Bot Mitigation Best Practices for Flash Sales
As you might expect, flash sales are an extremely attractive target for bot attacks. During a flash sale (also called a hype or high-volume sale), a large amount of traffic is driven to a storefront for a limited number of products. Flash sales that offer deeply discounted or strictly limited stock tend to attract malicious users, who try to amass a large inventory of the discounted products to resell later for a profit. The deeper the discount and the more limited the inventory, the higher the risk of bot traffic overwhelming your site. However, if you plan ahead for bot mitigation, you can help to ensure human shoppers are buying your products during the busy holiday season!
First, let’s review how malicious bots operate as they try to obtain large amounts of discounted inventory. Most bot attacks are simple and automated, but these attacks can impact site performance and create a frustrating shopping experience.
Bots target online storefronts by:
Creating systemic chaos and instability. Some bots try to destabilize a system by sending large bursts of traffic. The individual calls in these bursts might not accomplish much, but the sheer volume of calls can temporarily slow down a system and degrade the shopper experience. For example, when a large number of calls go to a product detail page (PDP), page caching can ensure fast response times, but the increased call volume eventually uses processing seconds on the servers.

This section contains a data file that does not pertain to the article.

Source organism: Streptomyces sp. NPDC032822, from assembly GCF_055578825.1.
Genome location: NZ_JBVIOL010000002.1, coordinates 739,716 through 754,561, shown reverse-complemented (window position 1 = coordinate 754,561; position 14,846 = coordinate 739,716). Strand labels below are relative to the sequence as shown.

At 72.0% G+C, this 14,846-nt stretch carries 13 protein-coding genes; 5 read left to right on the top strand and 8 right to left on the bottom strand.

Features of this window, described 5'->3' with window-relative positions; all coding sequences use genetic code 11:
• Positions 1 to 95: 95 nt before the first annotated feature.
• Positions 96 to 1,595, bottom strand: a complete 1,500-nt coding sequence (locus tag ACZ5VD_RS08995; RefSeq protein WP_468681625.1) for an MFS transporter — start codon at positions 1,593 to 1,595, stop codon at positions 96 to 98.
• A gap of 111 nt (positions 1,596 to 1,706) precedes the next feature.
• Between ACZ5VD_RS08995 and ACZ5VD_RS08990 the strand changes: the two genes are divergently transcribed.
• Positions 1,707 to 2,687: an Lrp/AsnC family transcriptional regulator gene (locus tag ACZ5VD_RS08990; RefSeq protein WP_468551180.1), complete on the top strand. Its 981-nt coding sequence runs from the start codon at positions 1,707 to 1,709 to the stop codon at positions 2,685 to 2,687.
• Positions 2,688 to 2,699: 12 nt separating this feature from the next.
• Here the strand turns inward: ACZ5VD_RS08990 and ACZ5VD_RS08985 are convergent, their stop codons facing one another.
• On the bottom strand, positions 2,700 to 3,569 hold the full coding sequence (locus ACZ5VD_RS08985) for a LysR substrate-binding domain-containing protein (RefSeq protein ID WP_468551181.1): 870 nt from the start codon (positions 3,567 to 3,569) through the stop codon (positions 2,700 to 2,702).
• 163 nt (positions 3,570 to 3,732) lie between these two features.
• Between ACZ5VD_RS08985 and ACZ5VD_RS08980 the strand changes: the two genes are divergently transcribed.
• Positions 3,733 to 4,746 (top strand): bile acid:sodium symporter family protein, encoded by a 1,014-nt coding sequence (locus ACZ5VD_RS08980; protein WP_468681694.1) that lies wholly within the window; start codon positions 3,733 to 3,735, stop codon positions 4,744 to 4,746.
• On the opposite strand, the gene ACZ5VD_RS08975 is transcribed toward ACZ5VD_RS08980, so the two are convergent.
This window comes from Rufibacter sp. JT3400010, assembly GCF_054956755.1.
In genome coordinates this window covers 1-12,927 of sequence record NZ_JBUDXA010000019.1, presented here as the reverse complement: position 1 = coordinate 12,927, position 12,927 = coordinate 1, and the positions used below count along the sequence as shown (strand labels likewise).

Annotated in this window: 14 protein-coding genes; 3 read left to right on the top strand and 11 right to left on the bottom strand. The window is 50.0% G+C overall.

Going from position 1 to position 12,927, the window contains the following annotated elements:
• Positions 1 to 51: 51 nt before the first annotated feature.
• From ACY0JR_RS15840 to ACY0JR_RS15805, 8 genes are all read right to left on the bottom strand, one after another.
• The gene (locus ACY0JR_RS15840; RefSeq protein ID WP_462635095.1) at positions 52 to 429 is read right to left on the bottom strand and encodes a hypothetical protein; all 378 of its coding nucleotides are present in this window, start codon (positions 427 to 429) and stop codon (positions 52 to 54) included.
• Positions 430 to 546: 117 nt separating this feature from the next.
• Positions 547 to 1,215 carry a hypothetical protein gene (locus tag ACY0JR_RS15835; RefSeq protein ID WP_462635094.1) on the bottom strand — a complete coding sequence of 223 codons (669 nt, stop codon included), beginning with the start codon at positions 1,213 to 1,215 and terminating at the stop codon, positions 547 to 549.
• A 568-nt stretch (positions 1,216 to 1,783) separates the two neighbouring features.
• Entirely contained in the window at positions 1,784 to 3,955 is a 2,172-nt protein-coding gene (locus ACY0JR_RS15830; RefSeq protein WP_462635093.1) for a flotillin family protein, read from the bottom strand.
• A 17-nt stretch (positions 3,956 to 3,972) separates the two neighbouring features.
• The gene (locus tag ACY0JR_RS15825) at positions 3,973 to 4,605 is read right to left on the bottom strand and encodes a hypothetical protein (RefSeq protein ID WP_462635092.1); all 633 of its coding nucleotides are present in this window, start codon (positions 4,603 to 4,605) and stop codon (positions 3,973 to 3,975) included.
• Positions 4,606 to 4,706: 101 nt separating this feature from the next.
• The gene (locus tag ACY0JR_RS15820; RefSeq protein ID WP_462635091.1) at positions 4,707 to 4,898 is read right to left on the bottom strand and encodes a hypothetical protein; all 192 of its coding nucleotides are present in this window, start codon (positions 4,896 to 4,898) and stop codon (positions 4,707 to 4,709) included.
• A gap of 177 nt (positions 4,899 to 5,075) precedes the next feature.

Leveraging security loopholes. Other malicious bots try to steal sensitive information, like credit card numbers, passwords, and email addresses, from the server side by using injection-style attacks (for example, cross-site scripting). These bots typically target flash sales, because during a short span of time, many shoppers are interacting with an online storefront and providing their personal information to complete a purchase.
Crawling or scraping sites. Bots can crawl and scrape websites, looking for product launches and checking on the inventory availability, and even size and color combinations, for popular items. Web scrapers might seem innocuous, because they don’t purchase large quantities of inventory, but even aggressive crawling by legitimate search bots can reduce a website’s search engine optimization (SEO) ranking.
Overrunning flash sales to purchase high-resale products. Malicious bots try to purchase as much highly sought after inventory as possible during a flash sale, maximizing chances for hefty resale profits. Hype bots can vary by industry, but the most sophisticated ones target sneakers because of the combination of marketing, celebrity branding, and limited inventory. These sneaker bots focus on speed and are constantly evolving, routinely switching tactics and attack vectors. Sneaker bots have a thriving developer community, where anyone interested in acquiring sneakers can purchase bot software and learn how to attack a site. The innovation behind these bots is relentless, making them the most challenging to combat.
Commonly, malicious bots use script routing and UI routing as potential vectors for attacks. Of these two attack vectors, UI routing is less of a concern. With UI routing, a bot typically launches a browser and manipulates UI elements, such as buttons and drop-down menus, to automate browser activity while maintaining a browser session. These attacks tend to be relatively low volume, and are subject to the speed of the device they’re running on and browser render times. In one sense, these types of bots are just fast humans.